I have written several stories about orchids.

I have written several stories about orchids.

One of the most difficult challenges to building a career as a freelance writer is finding assignments. You need to keep them rolling to provide a steady income.

At the beginning of my career, I had two part-time jobs: One was a fashion copywriter position for a chic department store chain. I learned about it through a newspaper Help Wanted ad. The other was a weekly column about local fashion and beauty happenings for a suburban edition of the Chicago Tribune. Before I decided to write, I worked as a fashion coordinator, trainer, model and makeup artist. The Tribune editor asked a colleague of mine to write the column. She said she was too busy and recommended me. With those gigs, I could cover my bare expenses.

Since then I have written for dozens of editors, publications, agencies and corporations. Many turned into long-term relationships. Here are some of the ways I found them–or they found me. Perhaps they will work for you:

* Going through the Yellow Pages of the Chicago telephone directory and calling every business and enterprise that might use writers. I introduced myself and asked for an appointment to show my portfolio.

* Responding to requests for writers on journalism message boards, especially those run by professional organizations.

* Pitching story ideas to editors at writers’ conferences.

* Reading industry publications to learn about new magazines and contacting the editors. (Start-ups are tricky. Editors need to cultivate a roster of writers, but indie publishers often are underfunded. You might not get paid.)

* Telling public relations account executives who pitched me stories that I was looking for additional work. PR types know a lot about what’s going on at media outlets.

* Cold-pitching editors who don’t know me.

As you become known for producing quality work on deadline, editors and project managers will seek you out. I have gotten assignments and referrals from:

* Other freelance writers who are too busy to take on a particular assignment or who are not interested.

* Friends and acquaintances in the printing, advertising, marketing, public relations and photography industries.

* Editor-colleagues of my editors.

* Editors I have worked for who moved on to other publications.

* Editors who see my Facebook, LinkedIn and WordPress profiles.

* Former students who became editors.

* Adjunct professor colleagues who are editors in their day jobs.

* Members of networking groups I joined.

* People I’ve written about.

These measures have not worked for me, although they could for you: Touting my college and and high school newspaper experience. Neither of editorial positions carried any weight, perhaps because they were well behind me when I choose the freelance path. I have not used Craigslist, Elance or other Internet sites, but I know of writers who have been successful with them.

Where do your assignments come from? Do you have suggestions I haven’t mentioned?

Writing a Column

July 4, 2011

Celebrating my column and more on July 4

Celebrating my column and more on July 4

Writing a column, for me, is both privilege and challenge. It’s a journalistic assignment that positions the writer as an authority on a particular subject, builds an audience of readers, and earns a somewhat regular income.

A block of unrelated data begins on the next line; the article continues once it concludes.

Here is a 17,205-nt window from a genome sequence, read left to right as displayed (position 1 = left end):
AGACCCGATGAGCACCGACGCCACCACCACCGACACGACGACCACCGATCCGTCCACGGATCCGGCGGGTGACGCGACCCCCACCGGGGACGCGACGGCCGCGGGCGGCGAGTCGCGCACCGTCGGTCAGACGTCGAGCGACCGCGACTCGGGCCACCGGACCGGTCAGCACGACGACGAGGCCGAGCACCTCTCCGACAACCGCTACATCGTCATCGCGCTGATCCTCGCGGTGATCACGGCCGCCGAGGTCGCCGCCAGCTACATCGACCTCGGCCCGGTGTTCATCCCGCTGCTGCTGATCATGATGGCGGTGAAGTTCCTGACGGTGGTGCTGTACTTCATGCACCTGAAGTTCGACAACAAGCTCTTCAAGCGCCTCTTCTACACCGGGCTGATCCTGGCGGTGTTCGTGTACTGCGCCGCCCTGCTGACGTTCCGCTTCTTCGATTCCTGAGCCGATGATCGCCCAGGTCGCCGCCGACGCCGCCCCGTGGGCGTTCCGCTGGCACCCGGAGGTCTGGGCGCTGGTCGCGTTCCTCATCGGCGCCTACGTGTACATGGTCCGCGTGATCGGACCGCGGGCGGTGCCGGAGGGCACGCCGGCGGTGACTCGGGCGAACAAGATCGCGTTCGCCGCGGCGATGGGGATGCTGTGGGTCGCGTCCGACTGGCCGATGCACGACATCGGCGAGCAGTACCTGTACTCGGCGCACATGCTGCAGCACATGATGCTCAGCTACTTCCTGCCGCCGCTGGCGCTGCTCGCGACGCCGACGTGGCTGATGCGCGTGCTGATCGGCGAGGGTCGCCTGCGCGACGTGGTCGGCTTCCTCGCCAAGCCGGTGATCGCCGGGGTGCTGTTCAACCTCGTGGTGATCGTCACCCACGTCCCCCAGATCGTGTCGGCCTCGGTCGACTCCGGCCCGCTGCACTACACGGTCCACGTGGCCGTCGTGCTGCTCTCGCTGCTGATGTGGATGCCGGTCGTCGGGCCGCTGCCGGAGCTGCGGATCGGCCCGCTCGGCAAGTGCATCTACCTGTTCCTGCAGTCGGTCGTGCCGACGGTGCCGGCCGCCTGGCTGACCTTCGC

In the magazine and newspaper arena, which is where I’ve keyboarded most of my career, there are several types of columns. Some dispense opinion; others give advice. Others are informational. Columns run daily, weekly, monthly or any other frequency, and usually in the same space on the page.

I’ve written several columns. My first effort was for the local newspaper when I was a senior at Silver Creek High School in Sellersburg, Indiana. I wrote the Dragonland Review, which was a compendium of school goings-on. Our mascot was a dragon. Maybe it still is.

My first professional column was also one of my first freelance writing jobs. I’d been working as a fashion coordinator and stylist when I was tapped by a subsidiary of the Chicago Tribune to cover suburban fashion events. It’s customary to ask established reporters to do columns, but in my case, my background filled a need at the paper. From there, I graduated to general writing assignments. I’ve settled into lifestyle features, which includes homes, architecture, design, healthcare and education as well as fashion.

For the past decade I’ve written a column called “Community Living” for the Chicago Tribune. The goal is to give readers information that will make their condominium and homeowner associations more successful and harmonious. I’ve covered a broad range of topics such as new legislation, special assessments, smoking wars, bedbugs and how to have a pool party for 400 people. My column runs twice a month in the Chicago Homes section.

The biggest challenges are coming up with ideas and meeting deadlines. It doesn’t matter how many other projects are on my desk or where my social interests lie. Every two weeks without fail I turn in a column on a brand-new subject, complete with sources and references. The column doesn’t pay the highest of all my freelance jobs, but it’s the most prominent and recognized. I am honored the assignment is mine.

How do you get started as a columnist? Launch a blog. Come up with a subject you have a lot to say about, perhaps your life as an at-home mom or photography advice for neophytes or your hippie political views. Then write about it, and write some more. Just keep on writing.